Post Content

Before drug manufacturers ship vaccines to distributors they, along with the Food and Drug Administration (FDA), always test them to determine that they meet all safety and efficacy standards. As part of its quality assurance program, manufacturer Sanofi Pasteur, performs additional routine, ongoing tests of their flu vaccines to ensure that they continue to meet required specifications after they have been distributed health care providers.

This week, after performing these tests, Sanofi Pasteur notified Centers for Disease Control (CDC) and the FDA that the antigen content in a batch (known as a "lot") of syringes intended for children 6 months through 35 months of age distributed to providers in November, had dropped below a pre-specified limit making them slightly less potent.

Consequently, Sanofi Pasteur tested additional lots and found that three others also had an antigen content that had fallen below pre-specified limits. This means that doses from these four vaccine lots no longer meet the specifications for antigen content. Therefore, Sanofi is conducting a voluntary recall of these affected lots and has asked providers to return any vaccine they may have from these lots to the manufacturer.

The affected vaccine met all specifications at the time of release and both CDC and FDA have determined that there are no safety concerns for children who received this vaccine. Parents of children who received vaccines from the recalled lots do not need to take any action other than make sure their child receives their second dose if they have not already. There is NO need to revaccinate children who have received vaccine from these lots. The antigen content in the affected lots of vaccine is only slightly below the specification limit and experts expect it to still be effective against the H1N1 flu.

This drop in antigen content below the required specification only occurred in Sanofi Pasteur’s pediatric H1N1 monovalent vaccine in 0.25 mL pre-filled syringes. The same vaccine packaged in other forms, such as pre-filled syringes for older children and adults and multi-dose vials, continue to meet specifications.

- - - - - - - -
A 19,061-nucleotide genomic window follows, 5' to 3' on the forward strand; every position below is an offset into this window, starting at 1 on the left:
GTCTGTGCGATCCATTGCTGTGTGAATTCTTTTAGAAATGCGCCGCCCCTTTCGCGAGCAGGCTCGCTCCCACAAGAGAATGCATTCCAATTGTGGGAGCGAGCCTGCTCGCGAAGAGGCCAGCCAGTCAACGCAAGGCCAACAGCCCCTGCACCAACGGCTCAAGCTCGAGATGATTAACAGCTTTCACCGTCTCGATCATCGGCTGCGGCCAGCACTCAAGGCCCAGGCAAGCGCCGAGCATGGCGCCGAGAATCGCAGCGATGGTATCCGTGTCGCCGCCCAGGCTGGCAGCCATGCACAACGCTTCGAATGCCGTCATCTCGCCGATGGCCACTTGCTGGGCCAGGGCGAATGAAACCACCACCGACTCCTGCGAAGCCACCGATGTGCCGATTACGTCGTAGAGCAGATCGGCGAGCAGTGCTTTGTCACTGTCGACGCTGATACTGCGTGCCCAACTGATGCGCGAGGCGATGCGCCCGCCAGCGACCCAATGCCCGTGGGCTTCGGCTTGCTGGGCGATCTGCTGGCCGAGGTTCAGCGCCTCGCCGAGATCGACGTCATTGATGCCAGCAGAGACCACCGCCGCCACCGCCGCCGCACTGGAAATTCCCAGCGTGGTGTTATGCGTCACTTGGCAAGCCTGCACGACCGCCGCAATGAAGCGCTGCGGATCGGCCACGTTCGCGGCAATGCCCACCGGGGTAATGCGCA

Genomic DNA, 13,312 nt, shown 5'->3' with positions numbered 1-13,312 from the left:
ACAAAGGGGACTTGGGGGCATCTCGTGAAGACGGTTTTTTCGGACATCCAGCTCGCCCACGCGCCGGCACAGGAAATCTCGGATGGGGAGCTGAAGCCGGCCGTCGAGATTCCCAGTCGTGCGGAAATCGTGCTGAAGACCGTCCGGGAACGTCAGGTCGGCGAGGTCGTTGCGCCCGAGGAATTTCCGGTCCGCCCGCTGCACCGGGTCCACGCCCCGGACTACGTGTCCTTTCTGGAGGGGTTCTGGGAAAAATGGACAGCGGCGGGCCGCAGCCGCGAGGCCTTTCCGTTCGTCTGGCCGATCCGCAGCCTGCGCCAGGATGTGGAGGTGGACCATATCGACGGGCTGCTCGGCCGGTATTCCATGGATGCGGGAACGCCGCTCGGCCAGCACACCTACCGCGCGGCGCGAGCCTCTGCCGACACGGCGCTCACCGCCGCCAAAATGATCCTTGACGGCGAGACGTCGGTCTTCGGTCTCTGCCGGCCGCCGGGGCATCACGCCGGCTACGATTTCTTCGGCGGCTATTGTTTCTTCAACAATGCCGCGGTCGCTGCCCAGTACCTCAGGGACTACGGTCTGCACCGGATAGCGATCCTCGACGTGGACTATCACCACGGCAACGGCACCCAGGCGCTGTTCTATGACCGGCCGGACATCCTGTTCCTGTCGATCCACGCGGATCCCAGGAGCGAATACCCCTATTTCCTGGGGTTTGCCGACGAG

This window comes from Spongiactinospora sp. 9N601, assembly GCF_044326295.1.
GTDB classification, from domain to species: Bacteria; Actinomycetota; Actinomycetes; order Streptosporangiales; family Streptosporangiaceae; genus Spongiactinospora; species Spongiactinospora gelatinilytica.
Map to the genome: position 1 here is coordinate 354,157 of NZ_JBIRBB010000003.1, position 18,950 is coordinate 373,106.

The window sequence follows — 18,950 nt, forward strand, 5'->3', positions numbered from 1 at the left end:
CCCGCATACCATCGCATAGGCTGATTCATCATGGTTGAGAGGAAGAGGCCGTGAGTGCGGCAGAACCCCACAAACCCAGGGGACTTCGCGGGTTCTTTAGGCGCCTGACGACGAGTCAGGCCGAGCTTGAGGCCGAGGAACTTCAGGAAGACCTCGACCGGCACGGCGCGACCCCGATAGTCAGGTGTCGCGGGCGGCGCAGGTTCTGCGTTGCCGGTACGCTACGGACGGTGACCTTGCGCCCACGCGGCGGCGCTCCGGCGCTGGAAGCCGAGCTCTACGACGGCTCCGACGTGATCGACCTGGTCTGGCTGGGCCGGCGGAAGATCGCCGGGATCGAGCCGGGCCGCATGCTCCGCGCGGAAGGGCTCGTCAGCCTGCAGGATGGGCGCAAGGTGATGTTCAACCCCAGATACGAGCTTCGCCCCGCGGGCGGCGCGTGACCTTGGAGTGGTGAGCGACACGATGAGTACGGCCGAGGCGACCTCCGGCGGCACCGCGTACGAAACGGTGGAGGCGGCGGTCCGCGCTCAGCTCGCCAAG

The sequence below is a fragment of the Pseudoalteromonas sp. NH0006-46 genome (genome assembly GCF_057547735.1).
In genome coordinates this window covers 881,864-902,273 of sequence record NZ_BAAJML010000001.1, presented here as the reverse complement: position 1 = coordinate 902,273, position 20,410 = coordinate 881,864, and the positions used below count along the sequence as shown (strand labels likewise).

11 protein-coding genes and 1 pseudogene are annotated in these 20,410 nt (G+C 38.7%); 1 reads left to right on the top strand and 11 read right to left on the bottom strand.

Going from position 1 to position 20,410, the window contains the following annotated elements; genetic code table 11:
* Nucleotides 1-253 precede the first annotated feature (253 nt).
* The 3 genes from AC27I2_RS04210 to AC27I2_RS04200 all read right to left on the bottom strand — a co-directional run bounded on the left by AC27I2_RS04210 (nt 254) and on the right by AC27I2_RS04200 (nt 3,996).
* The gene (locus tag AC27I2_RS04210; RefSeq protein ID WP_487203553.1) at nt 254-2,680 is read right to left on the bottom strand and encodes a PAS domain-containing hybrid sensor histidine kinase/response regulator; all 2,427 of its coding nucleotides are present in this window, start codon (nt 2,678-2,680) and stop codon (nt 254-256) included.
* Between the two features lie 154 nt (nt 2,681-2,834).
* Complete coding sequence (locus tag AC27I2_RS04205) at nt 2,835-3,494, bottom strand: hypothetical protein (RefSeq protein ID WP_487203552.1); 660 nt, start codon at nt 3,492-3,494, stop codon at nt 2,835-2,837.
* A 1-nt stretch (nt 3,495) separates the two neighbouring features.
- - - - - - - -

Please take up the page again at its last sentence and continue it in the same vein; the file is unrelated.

For additional information please see CDC’s Questions and Answers related to the withdrawn vaccine at http://www.cdc.gov/h1n1flu/vaccination/syringes_qa.htm

We encourage all residents to utilize the comments section on this blog to engage with us and each other. While we cannot respond to every comment or question directly, we find them very helpful to understand your questions and concerns and plan for future posts.

Written By:


Communications Office

Recent Posts

Good News – Spring is Coming Soon! posted on Mar 4

Good News – Spring is Coming Soon!

“No matter how long the winter, spring is sure to follow.” ~Proverb This winter’s been tough. Mother Nature’s been downright cruel – testing our patience for months now. Some of us have seen more than five feet of snow dumped on us, disrupting routines and   …Continue Reading Good News – Spring is Coming Soon!

8 Fun Things To Do When You Are Stuck in the House! posted on Mar 2

8 Fun Things To Do When You Are Stuck in the House!

It’s early March and winter is slowly coming to an end. We’re getting closer and closer to spring, but not close enough for me! As the saying goes, March comes in like a lion and goes out like a lamb. Knowing that warmer days are   …Continue Reading 8 Fun Things To Do When You Are Stuck in the House!

Weekly Flu Report, February 27, 2015 posted on Feb 27

The latest weekly flu report shows another drop in rates of flu-like illness in Massachusetts over the past seven days. Even as these rates decline, it’s still fair to say that flu continues to circulate – which is why it’s so important to do what   …Continue Reading Weekly Flu Report, February 27, 2015